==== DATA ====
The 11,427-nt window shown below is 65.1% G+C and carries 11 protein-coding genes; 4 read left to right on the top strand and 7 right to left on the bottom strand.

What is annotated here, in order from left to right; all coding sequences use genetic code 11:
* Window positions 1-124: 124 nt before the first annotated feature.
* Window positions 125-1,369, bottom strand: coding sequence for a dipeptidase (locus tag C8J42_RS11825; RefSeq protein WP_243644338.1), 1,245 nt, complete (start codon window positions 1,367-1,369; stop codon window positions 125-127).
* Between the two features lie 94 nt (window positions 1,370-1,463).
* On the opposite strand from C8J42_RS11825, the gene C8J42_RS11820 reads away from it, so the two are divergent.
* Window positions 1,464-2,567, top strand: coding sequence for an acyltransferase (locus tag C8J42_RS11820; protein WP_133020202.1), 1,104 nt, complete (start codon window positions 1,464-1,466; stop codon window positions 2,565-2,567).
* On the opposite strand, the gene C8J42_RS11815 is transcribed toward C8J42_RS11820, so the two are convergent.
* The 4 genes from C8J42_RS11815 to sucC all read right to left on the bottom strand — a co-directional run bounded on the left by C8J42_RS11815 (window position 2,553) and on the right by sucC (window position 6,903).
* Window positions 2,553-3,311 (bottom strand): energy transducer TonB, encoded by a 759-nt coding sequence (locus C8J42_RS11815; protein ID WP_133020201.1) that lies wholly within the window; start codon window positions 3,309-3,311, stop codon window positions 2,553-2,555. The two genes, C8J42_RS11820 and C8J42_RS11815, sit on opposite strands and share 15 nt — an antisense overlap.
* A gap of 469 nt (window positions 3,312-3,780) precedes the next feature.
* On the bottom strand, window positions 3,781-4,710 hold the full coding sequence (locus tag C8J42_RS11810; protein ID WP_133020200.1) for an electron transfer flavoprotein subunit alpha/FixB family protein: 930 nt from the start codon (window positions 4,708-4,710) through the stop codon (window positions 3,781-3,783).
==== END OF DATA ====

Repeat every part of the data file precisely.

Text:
The 11,427-nt window shown below is 65.1% G+C and carries 11 protein-coding genes; 4 read left to right on the top strand and 7 right to left on the bottom strand.

What is annotated here, in order from left to right; all coding sequences use genetic code 11:
* Window positions 1-124: 124 nt before the first annotated feature.
* Window positions 125-1,369, bottom strand: coding sequence for a dipeptidase (locus tag C8J42_RS11825; RefSeq protein WP_243644338.1), 1,245 nt, complete (start codon window positions 1,367-1,369; stop codon window positions 125-127).
* Between the two features lie 94 nt (window positions 1,370-1,463).
* On the opposite strand from C8J42_RS11825, the gene C8J42_RS11820 reads away from it, so the two are divergent.
* Window positions 1,464-2,567, top strand: coding sequence for an acyltransferase (locus tag C8J42_RS11820; protein WP_133020202.1), 1,104 nt, complete (start codon window positions 1,464-1,466; stop codon window positions 2,565-2,567).
* On the opposite strand, the gene C8J42_RS11815 is transcribed toward C8J42_RS11820, so the two are convergent.
* The 4 genes from C8J42_RS11815 to sucC all read right to left on the bottom strand — a co-directional run bounded on the left by C8J42_RS11815 (window position 2,553) and on the right by sucC (window position 6,903).
* Window positions 2,553-3,311 (bottom strand): energy transducer TonB, encoded by a 759-nt coding sequence (locus C8J42_RS11815; protein ID WP_133020201.1) that lies wholly within the window; start codon window positions 3,309-3,311, stop codon window positions 2,553-2,555. The two genes, C8J42_RS11820 and C8J42_RS11815, sit on opposite strands and share 15 nt — an antisense overlap.
* A gap of 469 nt (window positions 3,312-3,780) precedes the next feature.
* On the bottom strand, window positions 3,781-4,710 hold the full coding sequence (locus tag C8J42_RS11810; protein ID WP_133020200.1) for an electron transfer flavoprotein subunit alpha/FixB family protein: 930 nt from the start codon (window positions 4,708-4,710) through the stop codon (window positions 3,781-3,783).